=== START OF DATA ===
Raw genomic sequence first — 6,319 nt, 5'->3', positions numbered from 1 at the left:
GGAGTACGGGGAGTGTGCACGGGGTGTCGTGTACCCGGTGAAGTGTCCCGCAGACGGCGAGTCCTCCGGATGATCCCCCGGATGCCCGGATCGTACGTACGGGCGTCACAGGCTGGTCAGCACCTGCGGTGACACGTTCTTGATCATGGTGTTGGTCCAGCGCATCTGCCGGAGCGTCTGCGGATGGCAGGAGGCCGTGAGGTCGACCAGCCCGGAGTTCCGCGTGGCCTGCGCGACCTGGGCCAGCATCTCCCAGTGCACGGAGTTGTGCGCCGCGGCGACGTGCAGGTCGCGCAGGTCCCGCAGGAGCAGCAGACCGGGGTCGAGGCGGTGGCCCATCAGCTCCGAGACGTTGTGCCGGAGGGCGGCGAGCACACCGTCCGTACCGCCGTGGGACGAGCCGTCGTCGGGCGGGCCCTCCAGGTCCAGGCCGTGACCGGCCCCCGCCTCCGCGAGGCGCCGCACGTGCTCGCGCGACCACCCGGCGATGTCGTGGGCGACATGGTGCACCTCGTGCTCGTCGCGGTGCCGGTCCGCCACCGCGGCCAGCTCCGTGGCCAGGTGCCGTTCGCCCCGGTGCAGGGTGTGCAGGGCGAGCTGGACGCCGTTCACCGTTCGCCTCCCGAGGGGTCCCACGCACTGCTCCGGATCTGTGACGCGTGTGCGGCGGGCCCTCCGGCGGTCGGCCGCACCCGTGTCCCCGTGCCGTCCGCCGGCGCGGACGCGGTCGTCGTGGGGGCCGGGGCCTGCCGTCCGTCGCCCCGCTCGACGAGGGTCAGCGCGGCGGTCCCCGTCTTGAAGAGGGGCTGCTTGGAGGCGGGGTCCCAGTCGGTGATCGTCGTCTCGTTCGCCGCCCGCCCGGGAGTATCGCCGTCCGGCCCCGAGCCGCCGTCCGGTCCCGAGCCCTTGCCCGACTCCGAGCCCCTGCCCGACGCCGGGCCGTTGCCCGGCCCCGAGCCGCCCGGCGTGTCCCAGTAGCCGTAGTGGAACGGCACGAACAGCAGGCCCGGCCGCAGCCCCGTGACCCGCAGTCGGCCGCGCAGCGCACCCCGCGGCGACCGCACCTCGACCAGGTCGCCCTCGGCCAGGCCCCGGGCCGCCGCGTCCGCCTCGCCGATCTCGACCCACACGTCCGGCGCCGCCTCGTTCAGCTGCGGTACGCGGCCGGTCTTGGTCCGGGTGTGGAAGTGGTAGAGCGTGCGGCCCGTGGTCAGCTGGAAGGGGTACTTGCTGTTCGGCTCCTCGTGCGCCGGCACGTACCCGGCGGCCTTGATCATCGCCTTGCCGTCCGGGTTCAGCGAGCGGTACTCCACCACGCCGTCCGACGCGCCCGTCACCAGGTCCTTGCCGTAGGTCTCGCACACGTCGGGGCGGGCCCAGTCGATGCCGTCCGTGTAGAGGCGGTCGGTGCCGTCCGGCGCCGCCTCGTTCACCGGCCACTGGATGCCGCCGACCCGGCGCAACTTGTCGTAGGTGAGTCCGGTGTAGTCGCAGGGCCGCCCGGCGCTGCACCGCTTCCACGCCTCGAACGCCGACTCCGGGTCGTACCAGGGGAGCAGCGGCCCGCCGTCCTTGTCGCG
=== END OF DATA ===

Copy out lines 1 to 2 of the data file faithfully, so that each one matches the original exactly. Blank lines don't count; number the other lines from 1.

Raw genomic sequence first — 6,319 nt, 5'->3', positions numbered from 1 at the left:
GGAGTACGGGGAGTGTGCACGGGGTGTCGTGTACCCGGTGAAGTGTCCCGCAGACGGCGAGTCCTCCGGATGATCCCCCGGATGCCCGGATCGTACGTACGGGCGTCACAGGCTGGTCAGCACCTGCGGTGACACGTTCTTGATCATGGTGTTGGTCCAGCGCATCTGCCGGAGCGTCTGCGGATGGCAGGAGGCCGTGAGGTCGACCAGCCCGGAGTTCCGCGTGGCCTGCGCGACCTGGGCCAGCATCTCCCAGTGCACGGAGTTGTGCGCCGCGGCGACGTGCAGGTCGCGCAGGTCCCGCAGGAGCAGCAGACCGGGGTCGAGGCGGTGGCCCATCAGCTCCGAGACGTTGTGCCGGAGGGCGGCGAGCACACCGTCCGTACCGCCGTGGGACGAGCCGTCGTCGGGCGGGCCCTCCAGGTCCAGGCCGTGACCGGCCCCCGCCTCCGCGAGGCGCCGCACGTGCTCGCGCGACCACCCGGCGATGTCGTGGGCGACATGGTGCACCTCGTGCTCGTCGCGGTGCCGGTCCGCCACCGCGGCCAGCTCCGTGGCCAGGTGCCGTTCGCCCCGGTGCAGGGTGTGCAGGGCGAGCTGGACGCCGTTCACCGTTCGCCTCCCGAGGGGTCCCACGCACTGCTCCGGATCTGTGACGCGTGTGCGGCGGGCCCTCCGGCGGTCGGCCGCACCCGTGTCCCCGTGCCGTCCGCCGGCGCGGACGCGGTCGTCGTGGGGGCCGGGGCCTGCCGTCCGTCGCCCCGCTCGACGAGGGTCAGCGCGGCGGTCCCCGTCTTGAAGAGGGGCTGCTTGGAGGCGGGGTCCCAGTCGGTGATCGTCGTCTCGTTCGCCGCCCGCCCGGGAGTATCGCCGTCCGGCCCCGAGCCGCCGTCCGGTCCCGAGCCCTTGCCCGACTCCGAGCCCCTGCCCGACGCCGGGCCGTTGCCCGGCCCCGAGCCGCCCGGCGTGTCCCAGTAGCCGTAGTGGAACGGCACGAACAGCAGGCCCGGCCGCAGCCCCGTGACCCGCAGTCGGCCGCGCAGCGCACCCCGCGGCGACCGCACCTCGACCAGGTCGCCCTCGGCCAGGCCCCGGGCCGCCGCGTCCGCCTCGCCGATCTCGACCCACACGTCCGGCGCCGCCTCGTTCAGCTGCGGTACGCGGCCGGTCTTGGTCCGGGTGTGGAAGTGGTAGAGCGTGCGGCCCGTGGTCAGCTGGAAGGGGTACTTGCTGTTCGGCTCCTCGTGCGCCGGCACGTACCCGGCGGCCTTGATCATCGCCTTGCCGTCCGGGTTCAGCGAGCGGTACTCCACCACGCCGTCCGACGCGCCCGTCACCAGGTCCTTGCCGTAGGTCTCGCACACGTCGGGGCGGGCCCAGTCGATGCCGTCCGTGTAGAGGCGGTCGGTGCCGTCCGGCGCCGCCTCGTTCACCGGCCACTGGATGCCGCCGACCCGGCGCAACTTGTCGTAGGTGAGTCCGGTGTAGTCGCAGGGCCGCCCGGCGCTGCACCGCTTCCACGCCTCGAACGCCGACTCCGGGTCGTACCAGGGGAGCAGCGGCCCGCCGTCCTTGTCGCG